China denounces US-Taiwan coast guard cooperation agreement

China denounces US-Taiwan coast guard cooperation agreement

·2 min read

BEIJING (AP) — China on Friday denounced an agreement between the U.S. and Taiwanese coast guards that underscores growing ties between Washington and the self-governing island democracy.

Foreign Ministry spokesperson Hua Chunying said the pact violated U.S. commitments to China and called on the U.S. to “be cautious with its words and actions on Taiwan-related issues.” Hua also attacked support in Congress for a bill calling on Taiwan to be given status at the World Health Organization. Taiwan’s seat at the U.N. was handed to China in 1971.

“”We urge the U.S. side to … refrain from sending any wrong signals to Taiwan independence forces, and refrain from encouraging and inciting Taiwan to expand its so-called international space,” Hua told reporters at a daily briefing.


The U.S. switched diplomatic relations from Taiwan to China in 1979 but maintains robust economic, political and military ties with the island. Those have grown stronger in recent years as China has upped its threats to use its massive military to annex the island of 24 million, a task Chinese leader Xi Jinping has said must not be left to future generations.

The sides split amid civil war in 1949 and while China demands eventual political unification under Beijing’s rule, most Taiwanese strongly favor the current state of de facto independence amid extensive economic exchanges. U.S. law requires Washington to ensure the island has the ability to defend itself and Taiwan remains among the most sensitive issues in relations with Beijing that are at their lowest level in decades.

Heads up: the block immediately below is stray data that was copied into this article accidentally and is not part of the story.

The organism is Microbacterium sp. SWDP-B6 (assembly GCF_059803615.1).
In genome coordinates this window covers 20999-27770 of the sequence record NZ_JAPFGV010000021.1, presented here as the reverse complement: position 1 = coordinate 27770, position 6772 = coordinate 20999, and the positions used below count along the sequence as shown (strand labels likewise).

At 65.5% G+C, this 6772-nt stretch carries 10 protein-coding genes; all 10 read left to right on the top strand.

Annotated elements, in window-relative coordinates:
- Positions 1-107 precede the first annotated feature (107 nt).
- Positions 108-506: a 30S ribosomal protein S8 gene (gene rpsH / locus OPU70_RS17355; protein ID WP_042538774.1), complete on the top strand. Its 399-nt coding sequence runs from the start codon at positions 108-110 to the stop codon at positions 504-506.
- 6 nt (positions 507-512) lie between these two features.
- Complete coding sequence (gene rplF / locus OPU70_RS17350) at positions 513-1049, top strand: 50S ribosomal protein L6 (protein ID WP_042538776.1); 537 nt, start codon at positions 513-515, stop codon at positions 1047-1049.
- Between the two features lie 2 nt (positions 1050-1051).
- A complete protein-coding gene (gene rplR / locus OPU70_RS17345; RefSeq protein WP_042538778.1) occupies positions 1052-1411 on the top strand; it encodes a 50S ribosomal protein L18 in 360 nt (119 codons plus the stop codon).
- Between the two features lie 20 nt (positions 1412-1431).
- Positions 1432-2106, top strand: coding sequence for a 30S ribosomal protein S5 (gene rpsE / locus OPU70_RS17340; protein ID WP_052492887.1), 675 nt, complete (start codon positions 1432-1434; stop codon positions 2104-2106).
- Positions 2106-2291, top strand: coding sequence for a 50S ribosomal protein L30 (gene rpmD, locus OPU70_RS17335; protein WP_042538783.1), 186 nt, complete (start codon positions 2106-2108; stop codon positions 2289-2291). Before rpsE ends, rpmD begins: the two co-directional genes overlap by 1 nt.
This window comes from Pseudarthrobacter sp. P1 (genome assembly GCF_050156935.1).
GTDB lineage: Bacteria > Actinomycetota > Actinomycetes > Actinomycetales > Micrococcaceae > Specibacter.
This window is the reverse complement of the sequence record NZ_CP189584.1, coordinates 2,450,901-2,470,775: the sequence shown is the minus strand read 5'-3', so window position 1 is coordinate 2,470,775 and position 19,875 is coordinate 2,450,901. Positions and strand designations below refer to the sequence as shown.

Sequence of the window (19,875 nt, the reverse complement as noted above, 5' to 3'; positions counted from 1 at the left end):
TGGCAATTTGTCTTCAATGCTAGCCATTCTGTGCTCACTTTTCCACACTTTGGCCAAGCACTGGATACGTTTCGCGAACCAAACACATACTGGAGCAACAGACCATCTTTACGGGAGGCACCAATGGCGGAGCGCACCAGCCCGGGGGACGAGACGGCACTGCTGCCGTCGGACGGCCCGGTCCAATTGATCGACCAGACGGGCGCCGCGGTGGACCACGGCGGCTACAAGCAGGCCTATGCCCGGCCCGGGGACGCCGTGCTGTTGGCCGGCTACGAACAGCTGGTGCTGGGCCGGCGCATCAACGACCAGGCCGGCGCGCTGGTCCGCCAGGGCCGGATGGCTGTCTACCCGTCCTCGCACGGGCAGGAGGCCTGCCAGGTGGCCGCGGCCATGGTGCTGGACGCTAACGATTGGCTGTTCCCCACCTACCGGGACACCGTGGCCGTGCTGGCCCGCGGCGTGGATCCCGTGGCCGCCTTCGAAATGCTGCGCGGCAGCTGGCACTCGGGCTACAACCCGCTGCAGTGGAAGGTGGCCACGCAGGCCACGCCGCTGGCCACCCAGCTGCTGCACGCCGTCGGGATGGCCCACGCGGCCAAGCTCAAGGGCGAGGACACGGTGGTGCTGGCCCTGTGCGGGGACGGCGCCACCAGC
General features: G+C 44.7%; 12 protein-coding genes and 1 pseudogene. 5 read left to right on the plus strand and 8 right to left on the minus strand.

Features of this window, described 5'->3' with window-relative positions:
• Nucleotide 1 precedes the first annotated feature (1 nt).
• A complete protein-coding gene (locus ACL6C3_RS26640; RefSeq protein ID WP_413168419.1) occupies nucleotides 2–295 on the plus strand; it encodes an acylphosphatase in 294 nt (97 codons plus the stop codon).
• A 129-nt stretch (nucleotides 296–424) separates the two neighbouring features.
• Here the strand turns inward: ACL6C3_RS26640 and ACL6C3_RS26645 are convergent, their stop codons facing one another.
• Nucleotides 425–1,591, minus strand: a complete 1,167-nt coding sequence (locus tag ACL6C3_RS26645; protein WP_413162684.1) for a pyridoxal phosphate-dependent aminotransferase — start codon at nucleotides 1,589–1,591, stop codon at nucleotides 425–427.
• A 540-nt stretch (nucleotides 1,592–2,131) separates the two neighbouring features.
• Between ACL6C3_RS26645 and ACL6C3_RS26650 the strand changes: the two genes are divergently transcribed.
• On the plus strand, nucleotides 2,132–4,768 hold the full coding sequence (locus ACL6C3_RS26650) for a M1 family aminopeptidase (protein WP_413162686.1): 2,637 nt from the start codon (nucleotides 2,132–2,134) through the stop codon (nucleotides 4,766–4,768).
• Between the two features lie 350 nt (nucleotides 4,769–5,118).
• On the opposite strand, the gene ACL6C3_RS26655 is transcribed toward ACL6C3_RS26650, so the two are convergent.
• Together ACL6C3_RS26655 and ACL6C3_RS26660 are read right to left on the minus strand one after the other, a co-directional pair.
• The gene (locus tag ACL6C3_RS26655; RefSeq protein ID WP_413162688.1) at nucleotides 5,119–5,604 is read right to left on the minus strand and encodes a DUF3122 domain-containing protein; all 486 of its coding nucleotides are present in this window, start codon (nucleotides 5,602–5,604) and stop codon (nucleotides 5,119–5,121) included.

This week’s agreement also follows China’s adoption of a new law authorizing its coast guard to use force in areas that China claims as its own territory, a move seen as potentially raising the possibility for conflict in surrounding waters. China’s coast guard is considered the region’s largest and already operates as an extension of its military in asserting China’s maritime claims.

In a tweet Friday, Taiwan’s chief representative in the U.S., Bi-khim Hsiao, said the memorandum of understanding with the U.S. was expected to bring closer cooperation in maritime safety, humanitarian rescue, fisheries enforcement and protection of the marine environment.

The U.S. State Department’s Bureau of East Asian and Pacific Affairs tweeted that, “”The U.S. could not be prouder to work side-by-side with such a good friend as Taiwan to tackle the world’s challenges.”